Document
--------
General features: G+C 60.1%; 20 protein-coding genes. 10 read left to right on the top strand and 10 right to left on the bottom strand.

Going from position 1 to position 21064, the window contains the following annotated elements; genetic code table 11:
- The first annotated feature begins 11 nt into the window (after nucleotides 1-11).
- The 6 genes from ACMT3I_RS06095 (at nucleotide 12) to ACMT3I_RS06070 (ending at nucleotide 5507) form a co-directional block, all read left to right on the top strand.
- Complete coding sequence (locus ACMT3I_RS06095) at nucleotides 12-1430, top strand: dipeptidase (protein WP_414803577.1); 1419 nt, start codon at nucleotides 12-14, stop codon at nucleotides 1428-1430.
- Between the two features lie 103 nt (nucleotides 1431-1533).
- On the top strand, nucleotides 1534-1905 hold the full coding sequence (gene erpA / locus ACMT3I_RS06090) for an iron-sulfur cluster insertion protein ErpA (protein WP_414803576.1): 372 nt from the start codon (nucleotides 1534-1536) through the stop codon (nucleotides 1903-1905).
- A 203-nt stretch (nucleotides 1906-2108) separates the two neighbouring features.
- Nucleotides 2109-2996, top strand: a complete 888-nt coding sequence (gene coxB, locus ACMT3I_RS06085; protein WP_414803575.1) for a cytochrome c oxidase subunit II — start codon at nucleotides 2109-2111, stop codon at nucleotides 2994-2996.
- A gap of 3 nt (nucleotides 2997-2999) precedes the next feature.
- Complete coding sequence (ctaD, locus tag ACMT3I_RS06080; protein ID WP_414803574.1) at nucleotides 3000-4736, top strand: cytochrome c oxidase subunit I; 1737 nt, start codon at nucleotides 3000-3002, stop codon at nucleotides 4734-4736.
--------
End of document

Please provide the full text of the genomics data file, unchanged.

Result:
General features: G+C 60.1%; 20 protein-coding genes. 10 read left to right on the top strand and 10 right to left on the bottom strand.

Going from position 1 to position 21064, the window contains the following annotated elements; genetic code table 11:
- The first annotated feature begins 11 nt into the window (after nucleotides 1-11).
- The 6 genes from ACMT3I_RS06095 (at nucleotide 12) to ACMT3I_RS06070 (ending at nucleotide 5507) form a co-directional block, all read left to right on the top strand.
- Complete coding sequence (locus ACMT3I_RS06095) at nucleotides 12-1430, top strand: dipeptidase (protein WP_414803577.1); 1419 nt, start codon at nucleotides 12-14, stop codon at nucleotides 1428-1430.
- Between the two features lie 103 nt (nucleotides 1431-1533).
- On the top strand, nucleotides 1534-1905 hold the full coding sequence (gene erpA / locus ACMT3I_RS06090) for an iron-sulfur cluster insertion protein ErpA (protein WP_414803576.1): 372 nt from the start codon (nucleotides 1534-1536) through the stop codon (nucleotides 1903-1905).
- A 203-nt stretch (nucleotides 1906-2108) separates the two neighbouring features.
- Nucleotides 2109-2996, top strand: a complete 888-nt coding sequence (gene coxB, locus ACMT3I_RS06085; protein WP_414803575.1) for a cytochrome c oxidase subunit II — start codon at nucleotides 2109-2111, stop codon at nucleotides 2994-2996.
- A gap of 3 nt (nucleotides 2997-2999) precedes the next feature.
- Complete coding sequence (ctaD, locus tag ACMT3I_RS06080; protein ID WP_414803574.1) at nucleotides 3000-4736, top strand: cytochrome c oxidase subunit I; 1737 nt, start codon at nucleotides 3000-3002, stop codon at nucleotides 4734-4736.